Richard McVicker is one of those guys who when he runs in to an obstacle, immediately starts looking for a solution. We ran into him and his banjo picks in the exhibit hall during the IBMA World of Bluegrass convention in late September, and he explained what he has been up to of late.
As a novice banjo picker, Richard was frustrated with the discomfort he experienced with thumbpicks that didn’t fit him properly. Most banjo players can identify with this problem, as the picks are typically made from molded plastic, and especially when you are getting started, the “one-size-fits-all” approach tends to be less true than the concept suggests.
McVicker had spent his professional life as a draftsman, illustrating designs for patent applications, and the idea of creating something new was not alien to him. So he adapted the basic design of a ratchet cable tie into his Saddle Thumb Pick, and received a patent for his efforts.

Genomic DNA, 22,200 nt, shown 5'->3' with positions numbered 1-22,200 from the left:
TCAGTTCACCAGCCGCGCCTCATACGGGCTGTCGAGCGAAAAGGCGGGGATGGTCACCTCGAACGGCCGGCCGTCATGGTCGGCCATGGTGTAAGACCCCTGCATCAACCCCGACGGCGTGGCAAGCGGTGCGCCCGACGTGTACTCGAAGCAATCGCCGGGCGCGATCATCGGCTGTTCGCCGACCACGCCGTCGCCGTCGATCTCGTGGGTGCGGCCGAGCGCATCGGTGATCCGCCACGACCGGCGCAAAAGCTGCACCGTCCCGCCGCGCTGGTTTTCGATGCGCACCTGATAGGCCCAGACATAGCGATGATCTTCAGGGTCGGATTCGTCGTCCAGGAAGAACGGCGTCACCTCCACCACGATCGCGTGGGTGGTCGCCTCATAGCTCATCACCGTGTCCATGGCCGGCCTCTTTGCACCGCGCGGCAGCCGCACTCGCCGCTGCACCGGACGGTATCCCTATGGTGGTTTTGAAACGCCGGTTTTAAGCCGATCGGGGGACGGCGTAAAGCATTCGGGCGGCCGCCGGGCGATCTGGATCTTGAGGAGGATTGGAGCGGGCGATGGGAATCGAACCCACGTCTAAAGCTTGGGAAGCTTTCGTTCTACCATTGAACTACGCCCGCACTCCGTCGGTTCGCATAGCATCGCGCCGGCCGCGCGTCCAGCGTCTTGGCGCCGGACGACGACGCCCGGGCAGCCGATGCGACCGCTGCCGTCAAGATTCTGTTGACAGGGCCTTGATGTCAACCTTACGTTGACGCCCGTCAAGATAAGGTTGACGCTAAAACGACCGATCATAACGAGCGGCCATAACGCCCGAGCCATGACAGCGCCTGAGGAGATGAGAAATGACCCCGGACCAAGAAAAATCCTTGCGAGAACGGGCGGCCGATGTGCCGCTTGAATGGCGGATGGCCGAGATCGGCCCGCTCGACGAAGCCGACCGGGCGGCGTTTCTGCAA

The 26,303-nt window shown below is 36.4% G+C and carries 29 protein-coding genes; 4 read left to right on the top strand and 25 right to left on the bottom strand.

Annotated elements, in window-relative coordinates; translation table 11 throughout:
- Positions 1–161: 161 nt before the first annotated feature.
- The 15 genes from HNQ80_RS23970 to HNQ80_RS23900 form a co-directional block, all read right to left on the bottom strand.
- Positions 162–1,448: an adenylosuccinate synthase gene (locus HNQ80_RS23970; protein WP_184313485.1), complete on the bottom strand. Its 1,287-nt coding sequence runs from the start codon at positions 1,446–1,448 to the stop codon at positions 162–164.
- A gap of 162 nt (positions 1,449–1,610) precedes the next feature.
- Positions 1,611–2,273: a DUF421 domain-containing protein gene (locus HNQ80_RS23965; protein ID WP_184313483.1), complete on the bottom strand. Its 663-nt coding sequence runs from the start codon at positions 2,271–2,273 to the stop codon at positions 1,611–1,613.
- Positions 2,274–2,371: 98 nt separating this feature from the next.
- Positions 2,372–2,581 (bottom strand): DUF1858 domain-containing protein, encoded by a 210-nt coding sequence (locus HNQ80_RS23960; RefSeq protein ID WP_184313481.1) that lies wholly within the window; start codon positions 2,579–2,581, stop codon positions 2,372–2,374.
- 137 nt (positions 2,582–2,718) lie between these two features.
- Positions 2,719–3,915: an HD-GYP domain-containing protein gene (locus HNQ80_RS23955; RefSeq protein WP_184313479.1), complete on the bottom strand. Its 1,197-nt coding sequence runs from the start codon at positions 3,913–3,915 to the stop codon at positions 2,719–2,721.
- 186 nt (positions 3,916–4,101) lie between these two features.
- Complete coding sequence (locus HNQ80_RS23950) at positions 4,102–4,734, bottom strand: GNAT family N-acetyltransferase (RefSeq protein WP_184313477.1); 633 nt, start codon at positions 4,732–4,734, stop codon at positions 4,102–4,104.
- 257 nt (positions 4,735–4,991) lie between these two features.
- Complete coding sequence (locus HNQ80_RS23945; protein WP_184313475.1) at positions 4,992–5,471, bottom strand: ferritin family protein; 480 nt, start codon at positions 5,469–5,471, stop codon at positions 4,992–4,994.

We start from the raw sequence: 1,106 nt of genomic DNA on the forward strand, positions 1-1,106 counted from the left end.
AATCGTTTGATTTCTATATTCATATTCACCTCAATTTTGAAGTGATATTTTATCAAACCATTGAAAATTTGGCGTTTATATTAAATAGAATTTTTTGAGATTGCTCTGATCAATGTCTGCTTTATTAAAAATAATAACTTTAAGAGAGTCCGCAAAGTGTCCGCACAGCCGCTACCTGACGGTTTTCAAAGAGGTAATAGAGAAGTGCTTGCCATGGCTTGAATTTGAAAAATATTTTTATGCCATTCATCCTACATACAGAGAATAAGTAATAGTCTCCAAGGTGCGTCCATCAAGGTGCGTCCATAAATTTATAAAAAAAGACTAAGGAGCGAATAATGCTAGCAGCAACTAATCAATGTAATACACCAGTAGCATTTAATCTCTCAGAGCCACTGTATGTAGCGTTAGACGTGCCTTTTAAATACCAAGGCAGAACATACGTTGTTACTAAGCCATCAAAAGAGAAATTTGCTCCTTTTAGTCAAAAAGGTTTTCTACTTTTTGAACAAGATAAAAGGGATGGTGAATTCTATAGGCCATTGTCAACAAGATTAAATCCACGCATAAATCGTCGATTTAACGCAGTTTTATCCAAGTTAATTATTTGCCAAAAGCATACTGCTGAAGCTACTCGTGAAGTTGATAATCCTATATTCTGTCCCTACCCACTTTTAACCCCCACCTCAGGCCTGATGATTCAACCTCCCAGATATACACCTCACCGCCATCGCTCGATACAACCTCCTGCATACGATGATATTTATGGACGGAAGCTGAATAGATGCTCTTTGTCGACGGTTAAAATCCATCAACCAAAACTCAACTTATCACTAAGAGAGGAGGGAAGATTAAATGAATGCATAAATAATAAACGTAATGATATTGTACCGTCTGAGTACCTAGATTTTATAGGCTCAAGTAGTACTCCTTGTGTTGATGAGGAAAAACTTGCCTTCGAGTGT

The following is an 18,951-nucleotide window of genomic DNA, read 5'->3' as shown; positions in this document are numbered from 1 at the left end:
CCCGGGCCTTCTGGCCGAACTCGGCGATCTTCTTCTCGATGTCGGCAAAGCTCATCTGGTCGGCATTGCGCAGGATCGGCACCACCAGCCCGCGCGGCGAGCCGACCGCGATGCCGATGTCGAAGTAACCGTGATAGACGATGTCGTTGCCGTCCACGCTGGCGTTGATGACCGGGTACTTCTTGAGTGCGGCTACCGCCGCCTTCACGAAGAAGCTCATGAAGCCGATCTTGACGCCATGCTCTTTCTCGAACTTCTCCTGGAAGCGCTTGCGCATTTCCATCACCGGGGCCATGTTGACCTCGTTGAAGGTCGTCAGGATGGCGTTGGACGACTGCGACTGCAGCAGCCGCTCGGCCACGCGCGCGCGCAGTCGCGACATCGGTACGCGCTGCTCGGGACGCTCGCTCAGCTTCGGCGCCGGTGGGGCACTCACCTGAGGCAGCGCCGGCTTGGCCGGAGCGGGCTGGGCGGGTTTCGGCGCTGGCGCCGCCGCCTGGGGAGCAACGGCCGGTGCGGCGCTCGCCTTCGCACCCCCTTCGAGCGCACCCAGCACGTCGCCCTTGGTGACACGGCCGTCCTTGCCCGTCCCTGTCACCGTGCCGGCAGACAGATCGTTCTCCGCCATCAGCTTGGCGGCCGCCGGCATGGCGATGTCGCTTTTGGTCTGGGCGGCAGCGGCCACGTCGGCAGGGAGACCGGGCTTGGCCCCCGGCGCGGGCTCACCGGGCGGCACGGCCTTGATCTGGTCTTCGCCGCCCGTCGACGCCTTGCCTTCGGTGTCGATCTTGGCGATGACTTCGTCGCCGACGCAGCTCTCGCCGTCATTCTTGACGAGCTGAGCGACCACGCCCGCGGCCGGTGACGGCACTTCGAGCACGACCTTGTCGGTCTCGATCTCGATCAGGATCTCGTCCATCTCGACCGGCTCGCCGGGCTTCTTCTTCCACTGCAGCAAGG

He has been marketing these online and at shows for a few years, and satisfied customers began to ask for a similarly comfortable and effective finger pick. Back to the drawing board he went, and came back with a new Saddle finger pick using a split band design to hold them snugly on your finger. With a split band, he finds that the flesh which normally sits behind the pick bands – and attempts to push them off the fingertips – instead holds them firmly on your fingers.
Richard explains the process of developing and using both his original thumb pick and his new finger picks in this five minute video.
You can find both the Saddle Thumb Picks and Finger Picks for sale online. Thumb picks sell for $9.95 (2 for $17.95) and finger picks for $15/pair. A combo set of one thumb and two fingerpicks is offered for $22.